The Skinny: No surprises here. Both McCann and Flowers will make starts in the NLDS, and I’d take Cervelli as a third catcher. Unlike last season, when Rene Rivera filled a bench spot because there literally were no other options, Cervelli is a veteran receiver who has batted .333 with nine hits (eight for extra bases) in 11 games since joining the Braves. His presence allows Atlanta to pinch-run if a catcher gets on base late in a close game.

    Infielders

    Locked and Loaded: Freddie Freeman, Ozzie Albies, Dansby Swanson, Josh Donaldson, Adeiny Hechavarria

    On the Bubble: Austin Riley

    Outside the Circle: Johan Camargo (injured), Charlie Culberson (injured)

    The Skinny: Hechavarria settled shortstop after Swanson was injured and Camargo struggled at the position. The hairline fracture that has sidelined Camargo is quite unfortunate, given he was 5-for-11 after coming back from Triple-A Gwinnett. Culberson was a lock for the roster before the frightening hit-by-pitch that ended his season. Fortunately, Hechavarria is here and has shown more promise offensively than expected – hitting .291 with two homers and 12 RBIs in 22 games.

    The biggest intrigue surrounds the 22-year-old rookie Riley. He set the world on fire his first six weeks in the majors offensively; he’s been a liability at the plate since early July. But he provides backup at third base and first base with Camargo and Culberson out, a necessary insurance policy who also can go deep on any swing. The feeling here is he will make the roster despite slashing .143/.205/.286 with 17 strikeouts in 35 September at-bats, and the fact facing right-handers doesn’t bode well for his struggles on pitches down and away.

    Outfielders

    Locked and Loaded: Ronald Acuna Jr., Nick Markakis, Matt Joyce, Billy Hamilton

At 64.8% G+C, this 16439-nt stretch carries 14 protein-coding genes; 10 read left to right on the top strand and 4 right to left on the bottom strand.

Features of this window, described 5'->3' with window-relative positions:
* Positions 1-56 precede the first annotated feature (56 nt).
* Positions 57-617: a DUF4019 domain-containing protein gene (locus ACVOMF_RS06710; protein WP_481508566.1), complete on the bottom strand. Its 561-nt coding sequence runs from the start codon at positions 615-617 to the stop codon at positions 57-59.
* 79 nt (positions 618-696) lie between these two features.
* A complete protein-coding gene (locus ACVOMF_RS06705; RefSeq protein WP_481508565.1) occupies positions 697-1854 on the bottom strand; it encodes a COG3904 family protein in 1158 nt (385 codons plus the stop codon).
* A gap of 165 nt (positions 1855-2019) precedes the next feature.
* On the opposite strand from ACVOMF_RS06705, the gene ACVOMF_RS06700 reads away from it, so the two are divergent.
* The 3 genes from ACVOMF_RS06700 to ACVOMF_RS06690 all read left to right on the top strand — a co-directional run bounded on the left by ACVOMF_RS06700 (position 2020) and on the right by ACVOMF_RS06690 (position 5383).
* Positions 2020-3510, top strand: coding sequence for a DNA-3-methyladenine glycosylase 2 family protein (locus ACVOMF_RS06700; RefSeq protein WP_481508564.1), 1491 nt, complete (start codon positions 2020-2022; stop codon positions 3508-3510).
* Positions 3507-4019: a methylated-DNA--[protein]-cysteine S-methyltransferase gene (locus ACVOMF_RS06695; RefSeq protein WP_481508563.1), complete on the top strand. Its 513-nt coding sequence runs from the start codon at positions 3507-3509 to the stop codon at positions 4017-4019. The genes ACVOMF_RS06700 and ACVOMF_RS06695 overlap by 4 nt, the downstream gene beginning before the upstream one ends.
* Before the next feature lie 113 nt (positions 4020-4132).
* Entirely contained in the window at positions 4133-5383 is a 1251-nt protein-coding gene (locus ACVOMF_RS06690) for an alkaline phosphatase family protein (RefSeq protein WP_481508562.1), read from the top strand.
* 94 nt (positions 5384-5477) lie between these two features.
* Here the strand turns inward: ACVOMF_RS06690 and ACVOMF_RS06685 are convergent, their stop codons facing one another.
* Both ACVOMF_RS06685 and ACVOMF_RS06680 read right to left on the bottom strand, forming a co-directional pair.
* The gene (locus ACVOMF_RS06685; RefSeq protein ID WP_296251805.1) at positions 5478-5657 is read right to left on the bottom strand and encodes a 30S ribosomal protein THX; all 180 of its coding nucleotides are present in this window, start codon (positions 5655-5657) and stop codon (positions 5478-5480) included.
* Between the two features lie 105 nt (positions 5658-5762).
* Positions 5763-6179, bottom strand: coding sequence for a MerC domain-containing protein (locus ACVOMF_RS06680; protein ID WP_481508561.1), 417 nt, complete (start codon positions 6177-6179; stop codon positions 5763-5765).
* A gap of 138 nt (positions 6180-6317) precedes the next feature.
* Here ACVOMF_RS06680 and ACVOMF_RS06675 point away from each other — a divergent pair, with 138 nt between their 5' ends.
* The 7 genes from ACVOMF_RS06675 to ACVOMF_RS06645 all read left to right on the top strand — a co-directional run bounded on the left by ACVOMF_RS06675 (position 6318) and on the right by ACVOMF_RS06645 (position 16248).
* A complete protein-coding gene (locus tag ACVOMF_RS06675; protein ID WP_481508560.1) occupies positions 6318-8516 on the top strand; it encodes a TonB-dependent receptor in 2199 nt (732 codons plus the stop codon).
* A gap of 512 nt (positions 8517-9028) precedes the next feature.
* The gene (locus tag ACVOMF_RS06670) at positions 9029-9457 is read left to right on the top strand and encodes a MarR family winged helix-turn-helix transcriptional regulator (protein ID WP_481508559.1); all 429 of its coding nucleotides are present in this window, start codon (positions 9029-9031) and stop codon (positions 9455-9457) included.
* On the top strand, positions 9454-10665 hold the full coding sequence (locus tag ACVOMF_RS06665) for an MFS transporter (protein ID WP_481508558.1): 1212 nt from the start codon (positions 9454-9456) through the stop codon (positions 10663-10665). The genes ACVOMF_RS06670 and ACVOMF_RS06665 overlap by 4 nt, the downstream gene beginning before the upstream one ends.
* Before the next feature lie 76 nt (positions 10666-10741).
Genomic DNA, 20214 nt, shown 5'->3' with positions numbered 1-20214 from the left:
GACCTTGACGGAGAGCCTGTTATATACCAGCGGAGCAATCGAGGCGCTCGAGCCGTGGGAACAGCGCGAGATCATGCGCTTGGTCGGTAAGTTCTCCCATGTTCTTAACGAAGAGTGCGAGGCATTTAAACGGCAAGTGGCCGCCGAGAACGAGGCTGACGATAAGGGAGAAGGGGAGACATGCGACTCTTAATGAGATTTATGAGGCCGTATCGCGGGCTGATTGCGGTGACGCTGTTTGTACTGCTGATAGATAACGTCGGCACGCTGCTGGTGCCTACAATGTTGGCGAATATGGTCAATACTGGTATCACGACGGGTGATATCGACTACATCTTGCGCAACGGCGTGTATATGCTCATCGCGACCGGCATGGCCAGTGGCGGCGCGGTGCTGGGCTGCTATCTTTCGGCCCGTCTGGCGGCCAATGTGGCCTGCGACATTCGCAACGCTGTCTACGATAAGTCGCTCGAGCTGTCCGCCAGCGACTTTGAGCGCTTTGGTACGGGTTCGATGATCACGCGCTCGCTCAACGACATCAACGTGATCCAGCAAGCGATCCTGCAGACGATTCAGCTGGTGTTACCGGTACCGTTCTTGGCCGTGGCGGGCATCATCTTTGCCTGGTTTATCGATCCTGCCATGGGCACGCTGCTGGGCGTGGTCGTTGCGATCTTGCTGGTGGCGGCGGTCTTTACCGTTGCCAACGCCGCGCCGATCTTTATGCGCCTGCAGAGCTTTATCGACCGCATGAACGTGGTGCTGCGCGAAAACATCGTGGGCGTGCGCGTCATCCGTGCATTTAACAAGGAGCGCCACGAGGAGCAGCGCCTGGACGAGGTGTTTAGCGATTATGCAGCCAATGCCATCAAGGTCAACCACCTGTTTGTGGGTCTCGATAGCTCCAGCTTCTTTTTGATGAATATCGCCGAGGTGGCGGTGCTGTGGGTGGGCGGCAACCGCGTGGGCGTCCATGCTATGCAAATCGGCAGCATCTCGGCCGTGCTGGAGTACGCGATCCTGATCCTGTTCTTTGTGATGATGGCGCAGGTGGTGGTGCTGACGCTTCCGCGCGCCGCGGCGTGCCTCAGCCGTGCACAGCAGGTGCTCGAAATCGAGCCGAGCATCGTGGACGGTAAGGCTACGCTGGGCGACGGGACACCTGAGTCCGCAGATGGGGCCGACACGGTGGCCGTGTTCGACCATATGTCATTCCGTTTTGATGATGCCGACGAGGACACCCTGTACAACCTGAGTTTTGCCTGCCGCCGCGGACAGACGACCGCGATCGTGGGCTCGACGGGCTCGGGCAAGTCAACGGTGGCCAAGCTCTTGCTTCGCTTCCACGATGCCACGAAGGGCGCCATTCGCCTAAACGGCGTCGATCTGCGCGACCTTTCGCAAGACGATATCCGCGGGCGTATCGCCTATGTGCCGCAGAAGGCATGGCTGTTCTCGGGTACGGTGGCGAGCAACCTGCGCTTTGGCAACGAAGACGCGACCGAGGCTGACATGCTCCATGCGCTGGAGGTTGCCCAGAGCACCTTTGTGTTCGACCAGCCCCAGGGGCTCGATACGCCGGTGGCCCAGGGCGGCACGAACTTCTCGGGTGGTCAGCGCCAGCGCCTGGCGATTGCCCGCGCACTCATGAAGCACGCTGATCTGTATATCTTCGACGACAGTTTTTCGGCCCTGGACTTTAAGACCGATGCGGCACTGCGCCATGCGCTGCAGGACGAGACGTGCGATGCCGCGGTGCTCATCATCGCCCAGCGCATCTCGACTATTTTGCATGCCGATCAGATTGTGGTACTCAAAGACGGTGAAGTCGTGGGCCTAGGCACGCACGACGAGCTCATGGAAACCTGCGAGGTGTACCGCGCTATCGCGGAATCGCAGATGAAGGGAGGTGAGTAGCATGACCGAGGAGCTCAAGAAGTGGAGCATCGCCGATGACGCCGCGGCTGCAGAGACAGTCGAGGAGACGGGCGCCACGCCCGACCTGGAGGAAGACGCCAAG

On the Bubble: Ender Inciarte (injured), Adam Duvall

    Outside the Circle: Rafael Ortega

    The Skinny: Inciarte has not played since suffering a hamstring injury Aug. 16 against the Dodgers, his second prolonged stint on the injured list this season. It was unfortunate considering Inciarte was riding his typical second-half surge offensively, hitting .293 in 25 games with three homers, 17 runs scored and 15 RBIs before the injury. Inciarte could play this weekend in New York after testing his hamstring this week in Kansas City.

    But hamstrings are the type of injury that can linger, especially for a player whose game is built on defense and speed. Duvall has acquitted himself well since returning to the majors when rosters expanded, slashing .290/.353/.613 in September with three homers, and brings a five-game hitting streak into the weekend. The thought here is Inciarte is close, but not close enough, and while his left-handed bat would come in handy against either the Cardinals or Brewers, the Braves will take the hot hand and select Duvall as the final outfielder.

    Starting Rotation

    Locked and Loaded: Dallas Keuchel, Mike Foltynewicz, Mike Soroka, Max Fried*

    On the Bubble: Julio Teheran

    Outside the Circle: None